Switzerland improving tax transparency, OECD finds

28 Jul 16

Switzerland is one of ten countries said to have made sound progress toward greater tax transparency in recent years, according to the OECD.

The nation, notoriously a haven for financial secrets, has been rated as “largely compliant” with the international standard on the exchange of tax information by request, the think-tank announced this week.

It said this “confirms the progress [Switzerland] has made of the past years towards greater transparency and exchange of information”.

However, in order to become fully compliant, Switzerland still needs to improve reporting methods to identify the owner of bearer shares, and modify its practices to enable it to fulfil its obligations to exchange information in regard to requests based on stolen data.

Six other countries were also found to be “largely compliant” with the standard, following a review of the second phase of their implementation of OECD provisions for the exchange of information on request.

They are: Albania, Cameroon, Gabon, Pakistan and Senegal. Reasons for an incomplete compliance rating included requirements to improve supervision and enforcement, the availability of information and problems with organisational processes.

The United Arab Emirates was found to be “partially compliant” due to a significant backlog of unanswered requests, but the OECD noted that the country only established a unit for the exchange of tax information in 2014.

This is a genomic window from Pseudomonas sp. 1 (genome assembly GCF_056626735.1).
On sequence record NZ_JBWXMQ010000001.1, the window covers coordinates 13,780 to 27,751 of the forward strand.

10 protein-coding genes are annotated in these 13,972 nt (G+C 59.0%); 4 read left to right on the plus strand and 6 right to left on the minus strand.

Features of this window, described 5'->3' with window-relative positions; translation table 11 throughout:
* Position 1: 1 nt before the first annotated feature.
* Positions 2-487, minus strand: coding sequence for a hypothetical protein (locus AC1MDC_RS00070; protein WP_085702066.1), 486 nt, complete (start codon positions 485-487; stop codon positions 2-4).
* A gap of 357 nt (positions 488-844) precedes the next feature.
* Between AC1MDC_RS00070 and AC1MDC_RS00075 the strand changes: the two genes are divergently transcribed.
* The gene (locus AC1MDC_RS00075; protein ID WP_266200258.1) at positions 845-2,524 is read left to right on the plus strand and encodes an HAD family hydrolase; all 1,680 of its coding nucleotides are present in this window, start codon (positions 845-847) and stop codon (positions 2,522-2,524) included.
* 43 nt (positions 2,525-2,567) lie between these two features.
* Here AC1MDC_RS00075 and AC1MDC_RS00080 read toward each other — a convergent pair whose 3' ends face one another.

Ukraine and Liberia were both considered to have made sufficient progress to graduate to stage two implementation reviews. There are currently seven jurisdictions that remain blocked from moving on to these due to insufficiencies in their legal and regulatory frameworks.

Overall, the OECD’s Global Forum on Tax Transparency and Exchange of Information for Tax purposes has completed 235 peer reviews, and assigned compliance ratings to 101 jurisdictions following phase two implementation reviews.

Twenty-two have been rated “compliant”, 67 as “largely compliant”, and 12 as “partially complaint”.

The OECD said this week’s compliance ratings show that the international community is continuing to move toward greater tax transparency.

The forum’s total membership stands at 135, following Egypt’s recent decision to join.

It is intended to support participating countries in implementing internationally agreed standards on transparency and the exchange of tax information.

It is also working to monitor the progress of countries preparing to engage in the automatic exchange of information, which will start next year.

The ability to interrogate information from other jurisdictions and to cross-reference it with national data, will, it is hoped, make the practice of cross-border tax avoidance much easier to spot, and more difficult to carry out.

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